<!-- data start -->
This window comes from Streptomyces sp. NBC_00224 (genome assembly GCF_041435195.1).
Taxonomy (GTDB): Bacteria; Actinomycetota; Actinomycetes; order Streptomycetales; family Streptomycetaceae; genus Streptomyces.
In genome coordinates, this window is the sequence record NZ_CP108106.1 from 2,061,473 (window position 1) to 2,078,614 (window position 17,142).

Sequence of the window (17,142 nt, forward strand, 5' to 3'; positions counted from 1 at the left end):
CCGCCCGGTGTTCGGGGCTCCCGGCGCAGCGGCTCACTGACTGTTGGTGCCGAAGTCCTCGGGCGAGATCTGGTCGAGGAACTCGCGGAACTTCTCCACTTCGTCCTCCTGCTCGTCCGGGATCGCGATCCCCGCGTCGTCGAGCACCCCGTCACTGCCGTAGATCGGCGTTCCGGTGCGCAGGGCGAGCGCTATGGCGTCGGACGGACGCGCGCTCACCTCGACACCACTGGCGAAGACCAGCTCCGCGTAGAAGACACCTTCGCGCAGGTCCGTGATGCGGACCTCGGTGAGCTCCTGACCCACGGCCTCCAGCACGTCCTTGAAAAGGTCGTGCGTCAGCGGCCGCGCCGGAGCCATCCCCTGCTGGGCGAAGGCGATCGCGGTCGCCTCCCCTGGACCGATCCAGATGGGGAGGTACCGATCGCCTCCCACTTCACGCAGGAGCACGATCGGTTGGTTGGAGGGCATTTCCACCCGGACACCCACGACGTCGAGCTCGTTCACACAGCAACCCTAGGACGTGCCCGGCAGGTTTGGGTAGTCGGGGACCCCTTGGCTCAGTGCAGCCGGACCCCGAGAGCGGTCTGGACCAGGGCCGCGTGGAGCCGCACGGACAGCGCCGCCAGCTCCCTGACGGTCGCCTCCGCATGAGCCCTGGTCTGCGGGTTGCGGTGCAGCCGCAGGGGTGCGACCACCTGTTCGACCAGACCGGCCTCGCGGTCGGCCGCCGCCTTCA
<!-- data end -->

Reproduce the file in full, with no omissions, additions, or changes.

This window comes from Streptomyces sp. NBC_00224 (genome assembly GCF_041435195.1).
Taxonomy (GTDB): Bacteria; Actinomycetota; Actinomycetes; order Streptomycetales; family Streptomycetaceae; genus Streptomyces.
In genome coordinates, this window is the sequence record NZ_CP108106.1 from 2,061,473 (window position 1) to 2,078,614 (window position 17,142).

Sequence of the window (17,142 nt, forward strand, 5' to 3'; positions counted from 1 at the left end):
CCGCCCGGTGTTCGGGGCTCCCGGCGCAGCGGCTCACTGACTGTTGGTGCCGAAGTCCTCGGGCGAGATCTGGTCGAGGAACTCGCGGAACTTCTCCACTTCGTCCTCCTGCTCGTCCGGGATCGCGATCCCCGCGTCGTCGAGCACCCCGTCACTGCCGTAGATCGGCGTTCCGGTGCGCAGGGCGAGCGCTATGGCGTCGGACGGACGCGCGCTCACCTCGACACCACTGGCGAAGACCAGCTCCGCGTAGAAGACACCTTCGCGCAGGTCCGTGATGCGGACCTCGGTGAGCTCCTGACCCACGGCCTCCAGCACGTCCTTGAAAAGGTCGTGCGTCAGCGGCCGCGCCGGAGCCATCCCCTGCTGGGCGAAGGCGATCGCGGTCGCCTCCCCTGGACCGATCCAGATGGGGAGGTACCGATCGCCTCCCACTTCACGCAGGAGCACGATCGGTTGGTTGGAGGGCATTTCCACCCGGACACCCACGACGTCGAGCTCGTTCACACAGCAACCCTAGGACGTGCCCGGCAGGTTTGGGTAGTCGGGGACCCCTTGGCTCAGTGCAGCCGGACCCCGAGAGCGGTCTGGACCAGGGCCGCGTGGAGCCGCACGGACAGCGCCGCCAGCTCCCTGACGGTCGCCTCCGCATGAGCCCTGGTCTGCGGGTTGCGGTGCAGCCGCAGGGGTGCGACCACCTGTTCGACCAGACCGGCCTCGCGGTCGGCCGCCGCCTTCA